I was around at the start of the digital era – a lifetime ago. The new messiahs were the web developers. They practiced dark arts that few of us understood at the time. They charged a lot of money. This is fair enough, I guess. While specialist skills and knowledge are scarce resources, those possessing them can command a premium price. The window of opportunity would not be open for ever, and today good web development is understood by far more people and prices have bottomed out.
SEO – the web’s new clothes.
Next opportunity was presented by ‘search’. Those who explored the Google algorithm with gun and camera acquired knowledge and skills which they exploited. The new gurus flourished for a while. Made some handsome profits but eventually we all saw through the fog and most people started to handle their own SEO or employed a new generation of reasonably priced suppliers.
Social media measurers or purveyors of snake oil?
With the blossoming of social media, the opportunities were less clear. By definition, it is… well, social. We were all doing it. But, unlike the web or search, measurement, data collection (beyond counting tweets and likes) and analysis is rather more complex and muddy. Welcome on the scene the social media measurement companies.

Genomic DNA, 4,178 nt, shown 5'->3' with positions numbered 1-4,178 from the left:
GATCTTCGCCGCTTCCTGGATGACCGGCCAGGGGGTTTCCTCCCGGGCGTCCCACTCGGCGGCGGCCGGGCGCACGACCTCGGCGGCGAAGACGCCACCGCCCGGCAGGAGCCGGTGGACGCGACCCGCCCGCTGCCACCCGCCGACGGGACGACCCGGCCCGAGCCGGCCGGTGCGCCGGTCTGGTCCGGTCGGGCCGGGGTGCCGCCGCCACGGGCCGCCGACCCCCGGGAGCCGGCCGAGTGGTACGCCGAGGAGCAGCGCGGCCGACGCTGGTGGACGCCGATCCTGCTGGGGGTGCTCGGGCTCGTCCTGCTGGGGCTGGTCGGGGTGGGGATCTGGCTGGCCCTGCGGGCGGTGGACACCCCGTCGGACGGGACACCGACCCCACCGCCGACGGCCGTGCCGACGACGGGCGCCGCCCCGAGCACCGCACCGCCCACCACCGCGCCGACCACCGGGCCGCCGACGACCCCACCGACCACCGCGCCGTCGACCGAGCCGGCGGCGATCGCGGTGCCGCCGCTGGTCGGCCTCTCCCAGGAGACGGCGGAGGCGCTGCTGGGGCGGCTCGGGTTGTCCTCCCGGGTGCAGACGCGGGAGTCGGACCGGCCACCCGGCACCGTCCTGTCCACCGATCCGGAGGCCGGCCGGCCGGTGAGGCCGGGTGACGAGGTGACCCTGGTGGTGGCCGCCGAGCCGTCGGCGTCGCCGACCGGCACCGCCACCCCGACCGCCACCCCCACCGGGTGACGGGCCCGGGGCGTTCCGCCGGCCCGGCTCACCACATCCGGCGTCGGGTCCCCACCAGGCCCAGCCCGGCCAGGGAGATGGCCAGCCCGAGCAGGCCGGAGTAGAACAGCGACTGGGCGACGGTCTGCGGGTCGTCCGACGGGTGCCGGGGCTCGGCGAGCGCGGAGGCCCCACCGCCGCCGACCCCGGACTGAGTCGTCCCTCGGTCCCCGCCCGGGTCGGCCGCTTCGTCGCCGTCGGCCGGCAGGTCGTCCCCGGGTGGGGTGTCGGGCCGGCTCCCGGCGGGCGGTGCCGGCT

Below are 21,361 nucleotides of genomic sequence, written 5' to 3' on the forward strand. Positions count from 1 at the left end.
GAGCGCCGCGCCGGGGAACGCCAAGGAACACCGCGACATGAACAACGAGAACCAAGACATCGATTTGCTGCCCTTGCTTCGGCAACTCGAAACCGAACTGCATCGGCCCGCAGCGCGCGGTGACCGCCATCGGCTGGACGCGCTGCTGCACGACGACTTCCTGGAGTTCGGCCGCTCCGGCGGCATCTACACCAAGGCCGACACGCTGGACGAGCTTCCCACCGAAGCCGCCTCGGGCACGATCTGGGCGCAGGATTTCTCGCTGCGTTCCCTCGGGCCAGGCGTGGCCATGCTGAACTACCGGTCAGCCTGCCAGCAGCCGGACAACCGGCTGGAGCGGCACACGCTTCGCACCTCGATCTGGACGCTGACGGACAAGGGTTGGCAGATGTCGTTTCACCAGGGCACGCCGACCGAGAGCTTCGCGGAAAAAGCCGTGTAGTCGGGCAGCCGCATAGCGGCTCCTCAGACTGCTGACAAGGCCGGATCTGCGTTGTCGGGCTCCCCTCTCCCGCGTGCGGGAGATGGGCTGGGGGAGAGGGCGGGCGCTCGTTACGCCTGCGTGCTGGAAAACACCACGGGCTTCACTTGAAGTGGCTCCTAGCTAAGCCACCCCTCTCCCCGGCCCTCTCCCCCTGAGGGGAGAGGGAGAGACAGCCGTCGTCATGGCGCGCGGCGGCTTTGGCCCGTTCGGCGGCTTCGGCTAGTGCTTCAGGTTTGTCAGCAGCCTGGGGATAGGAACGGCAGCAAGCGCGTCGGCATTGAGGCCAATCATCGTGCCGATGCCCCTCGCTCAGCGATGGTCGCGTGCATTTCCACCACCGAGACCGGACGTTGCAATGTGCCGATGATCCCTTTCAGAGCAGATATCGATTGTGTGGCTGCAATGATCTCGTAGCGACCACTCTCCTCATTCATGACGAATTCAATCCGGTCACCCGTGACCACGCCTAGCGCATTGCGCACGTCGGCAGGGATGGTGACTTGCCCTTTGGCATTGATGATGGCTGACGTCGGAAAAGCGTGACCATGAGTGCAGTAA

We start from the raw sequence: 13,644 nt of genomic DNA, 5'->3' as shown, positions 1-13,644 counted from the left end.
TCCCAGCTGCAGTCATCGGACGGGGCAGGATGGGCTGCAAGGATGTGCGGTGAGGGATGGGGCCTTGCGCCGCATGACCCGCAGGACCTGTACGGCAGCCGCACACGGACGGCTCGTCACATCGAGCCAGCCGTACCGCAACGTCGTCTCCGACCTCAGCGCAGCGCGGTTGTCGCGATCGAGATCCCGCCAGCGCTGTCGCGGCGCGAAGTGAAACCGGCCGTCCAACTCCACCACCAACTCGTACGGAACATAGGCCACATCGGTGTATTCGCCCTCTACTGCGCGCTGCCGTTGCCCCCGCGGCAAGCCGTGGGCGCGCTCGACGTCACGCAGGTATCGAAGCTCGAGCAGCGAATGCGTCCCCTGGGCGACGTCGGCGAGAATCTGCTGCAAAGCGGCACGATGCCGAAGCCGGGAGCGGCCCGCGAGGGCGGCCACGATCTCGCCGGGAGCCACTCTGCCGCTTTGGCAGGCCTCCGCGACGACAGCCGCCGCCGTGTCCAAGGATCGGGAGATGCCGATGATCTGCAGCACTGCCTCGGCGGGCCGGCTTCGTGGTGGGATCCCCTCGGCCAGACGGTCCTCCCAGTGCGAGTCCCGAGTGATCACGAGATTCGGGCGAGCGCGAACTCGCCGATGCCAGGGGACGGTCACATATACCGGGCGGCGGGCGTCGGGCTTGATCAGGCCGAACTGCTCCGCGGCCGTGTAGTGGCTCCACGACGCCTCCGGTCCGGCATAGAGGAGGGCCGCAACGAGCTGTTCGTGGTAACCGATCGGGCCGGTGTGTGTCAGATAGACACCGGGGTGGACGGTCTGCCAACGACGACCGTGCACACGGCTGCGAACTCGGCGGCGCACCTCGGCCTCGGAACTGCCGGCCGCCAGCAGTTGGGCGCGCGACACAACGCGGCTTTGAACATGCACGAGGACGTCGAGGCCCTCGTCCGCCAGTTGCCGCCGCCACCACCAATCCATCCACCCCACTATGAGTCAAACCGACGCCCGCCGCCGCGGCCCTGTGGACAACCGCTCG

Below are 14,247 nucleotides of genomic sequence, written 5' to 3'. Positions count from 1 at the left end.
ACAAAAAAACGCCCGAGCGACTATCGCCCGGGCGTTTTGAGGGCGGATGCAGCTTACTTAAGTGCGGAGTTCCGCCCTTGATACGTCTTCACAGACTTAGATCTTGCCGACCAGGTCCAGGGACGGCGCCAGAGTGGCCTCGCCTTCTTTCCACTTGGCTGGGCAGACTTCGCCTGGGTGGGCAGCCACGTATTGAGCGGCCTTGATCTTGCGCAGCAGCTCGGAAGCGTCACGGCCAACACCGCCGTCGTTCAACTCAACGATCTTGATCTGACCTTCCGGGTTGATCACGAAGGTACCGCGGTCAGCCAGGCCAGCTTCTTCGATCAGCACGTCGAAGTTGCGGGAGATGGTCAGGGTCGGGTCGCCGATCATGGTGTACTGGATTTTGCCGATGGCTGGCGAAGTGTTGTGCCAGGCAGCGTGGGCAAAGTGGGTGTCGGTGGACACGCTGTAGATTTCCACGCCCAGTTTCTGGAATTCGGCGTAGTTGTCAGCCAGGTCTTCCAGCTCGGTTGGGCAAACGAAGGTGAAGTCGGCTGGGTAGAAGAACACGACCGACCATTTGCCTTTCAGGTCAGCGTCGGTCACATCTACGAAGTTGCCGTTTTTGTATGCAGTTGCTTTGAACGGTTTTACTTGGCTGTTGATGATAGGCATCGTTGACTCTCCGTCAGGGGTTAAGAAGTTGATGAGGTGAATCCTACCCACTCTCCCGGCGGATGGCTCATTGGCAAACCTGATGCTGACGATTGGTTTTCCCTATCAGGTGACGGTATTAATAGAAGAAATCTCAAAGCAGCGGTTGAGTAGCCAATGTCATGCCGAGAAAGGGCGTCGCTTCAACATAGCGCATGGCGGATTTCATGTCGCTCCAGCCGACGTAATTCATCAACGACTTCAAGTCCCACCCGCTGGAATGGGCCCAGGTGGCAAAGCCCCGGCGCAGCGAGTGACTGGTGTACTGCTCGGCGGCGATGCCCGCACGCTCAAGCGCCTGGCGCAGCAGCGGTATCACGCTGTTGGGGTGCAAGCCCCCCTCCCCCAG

As in the previous examples, those early on the scene gathered knowledge and honed their approaches and, quite legitimately seek to profit. When their wagons roll into town promising answers to all our ills, will we part with our hard-earned currency? Possibly… but I have a nagging worry about the approach.
The current business model seems to be:
- We will give you a slew of free (and very good) monitoring tools. You will be amazed by the data we can gather.
- But now, if you want the tools to make sense of that data, the analysis services to read those particular chicken entrails, we will charge a large fee.
As I said at the outset, I have no problem people profiting from their hard-won expertise. But at the moment, most honest suppliers of those services are saying that it is not easy. Goals are hard to define – success is a slippery measure.
I’m going to sit back and watch people drink the various elixirs and see who flourishes and who rushes into the bushes clutching their stomachs.